The Ausable River flows through the Adirondack Park and can be a great place for wildlife viewing and natural scenery. This generally slow-moving river has several sections that can be paddled. However, there are dams and the Ausable Chasm, which cannot be paddled.

Launching just off Route 9 near Peru, you can paddle in either direction, including out to Lake Champlain. There are also other options, such as Lake Everest near Wilmington Beach.

Class of Rapids rating:
Class I/II (easy)

Where to launch & how to get there:
3004 US-9, Peru, NY 12972.

5: Raquette River

A girl and a dog on a red kayak on a calm riverPin
Courtesy: Patrick Ashley on Flickr (CC BY 2.0)

The Raquette River can be a relaxing paddle through, with various trip lengths available. A good access point is just off Highway 30, east of Tupper Lake, where you can paddle nine miles to Tupper Lake. Kayak rentals are available in Tupper Lake. You can also launch at Axton Landing for a longer trip.

This can be an ideal spot for seeing wildlife.

Class of Rapids rating:
Class I/II (easy)

Where to launch & how to get there:
Raquette River Boat Launch, Tupper-Saranac Highway, Tupper Lake, NY 12986.

6: Lake George

Lonely fisherman on a kayak on the lake GeorgePin
Courtesy: Jerseygal2009 on Flickr (CC BY 2.0)

Lake George is a large lake in the Adirondacks, which can be popular with vacationers and recreational boaters. There are lots of islands and bays to paddle around, with beautiful scenery in every direction.

You can launch at Vets Park in Bolton Landing and kayak rentals are available in the town. Heading northeast from the launch, you’ll find several small islands and some boat-in campsites.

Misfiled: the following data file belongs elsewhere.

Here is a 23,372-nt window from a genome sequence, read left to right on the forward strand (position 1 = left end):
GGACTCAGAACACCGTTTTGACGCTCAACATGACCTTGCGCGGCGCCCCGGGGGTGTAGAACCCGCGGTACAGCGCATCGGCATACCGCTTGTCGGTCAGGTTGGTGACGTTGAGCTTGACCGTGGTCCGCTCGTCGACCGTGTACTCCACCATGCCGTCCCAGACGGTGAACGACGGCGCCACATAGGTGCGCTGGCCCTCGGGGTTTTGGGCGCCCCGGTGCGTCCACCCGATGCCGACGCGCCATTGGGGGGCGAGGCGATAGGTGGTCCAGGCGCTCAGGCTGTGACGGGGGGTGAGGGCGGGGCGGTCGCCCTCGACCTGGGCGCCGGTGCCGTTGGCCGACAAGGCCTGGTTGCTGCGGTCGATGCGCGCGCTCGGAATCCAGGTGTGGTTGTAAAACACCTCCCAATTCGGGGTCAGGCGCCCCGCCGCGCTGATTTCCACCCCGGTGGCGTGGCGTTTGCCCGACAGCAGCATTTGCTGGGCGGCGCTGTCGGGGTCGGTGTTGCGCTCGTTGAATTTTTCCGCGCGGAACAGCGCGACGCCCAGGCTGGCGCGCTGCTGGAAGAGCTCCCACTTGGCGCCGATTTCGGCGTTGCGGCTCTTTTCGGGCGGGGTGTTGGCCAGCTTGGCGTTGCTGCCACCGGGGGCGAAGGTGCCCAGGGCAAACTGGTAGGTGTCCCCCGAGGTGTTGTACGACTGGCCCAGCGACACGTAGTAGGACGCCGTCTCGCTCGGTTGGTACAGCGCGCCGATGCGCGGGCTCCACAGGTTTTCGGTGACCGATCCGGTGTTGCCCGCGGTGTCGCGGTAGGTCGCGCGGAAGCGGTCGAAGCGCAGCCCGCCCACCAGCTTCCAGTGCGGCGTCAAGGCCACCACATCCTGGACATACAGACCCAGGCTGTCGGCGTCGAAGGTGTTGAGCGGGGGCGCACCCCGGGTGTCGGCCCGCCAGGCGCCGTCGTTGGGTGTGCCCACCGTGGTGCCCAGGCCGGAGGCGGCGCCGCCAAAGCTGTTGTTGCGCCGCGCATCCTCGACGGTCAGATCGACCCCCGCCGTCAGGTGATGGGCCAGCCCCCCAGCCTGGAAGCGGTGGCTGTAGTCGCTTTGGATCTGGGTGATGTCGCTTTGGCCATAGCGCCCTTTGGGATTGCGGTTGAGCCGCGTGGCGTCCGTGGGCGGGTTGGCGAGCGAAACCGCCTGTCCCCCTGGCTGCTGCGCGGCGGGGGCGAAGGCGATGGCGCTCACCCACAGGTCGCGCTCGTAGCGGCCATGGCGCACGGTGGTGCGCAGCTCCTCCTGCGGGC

Class of Rapids rating:
Class I/Flatwater

Where to launch & how to get there:
5034 Lake Shore Drive, Bolton Landing, NY 12814.

7: Fish Creek

Paddling on a calm Fish creek during a sunny dayPin
Courtesy: Andy Arthur on Flickr (CC BY 2.0)

Fish Creek flows just over 13 miles between Saratoga Lake and the Hudson River. Closer to Saratoga Lake, the water is calm and slow-moving but around half-way to the Hudson, it gets narrower and faster, with rapids.

Launching at the Kayak Shak, just off County Road 67, you can paddle four miles to Saratoga Lake. You can also paddle downstream to the small dam, where you can turn around if you don’t want to navigate the up to Class IV rapids beyond.

Class of Rapids rating:
Class I and II to IV (easy and moderate to difficult)

Where to launch & how to get there:
251 CR-67, Saratoga Springs, NY 12866.

8: Irondequoit Bay

Irondequoit Bay is a large bay on Lake Ontario, filled with coves to explore, with views of sandy cliffs and forests. You can also explore the wetlands area along Irondequoit Creek, through Tryon Park and Ellison Park, with opportunities to see lots of wildlife.

Kayak rentals and tours are available at the southern end of the bay, opposite the launch at LaSalle’s Landing.

Class of Rapids rating:
Class I/Flatwater (easy)

Where to launch & how to get there:
1080 Empire Boulevard, Penfield, NY 14580.

9: Buffalo River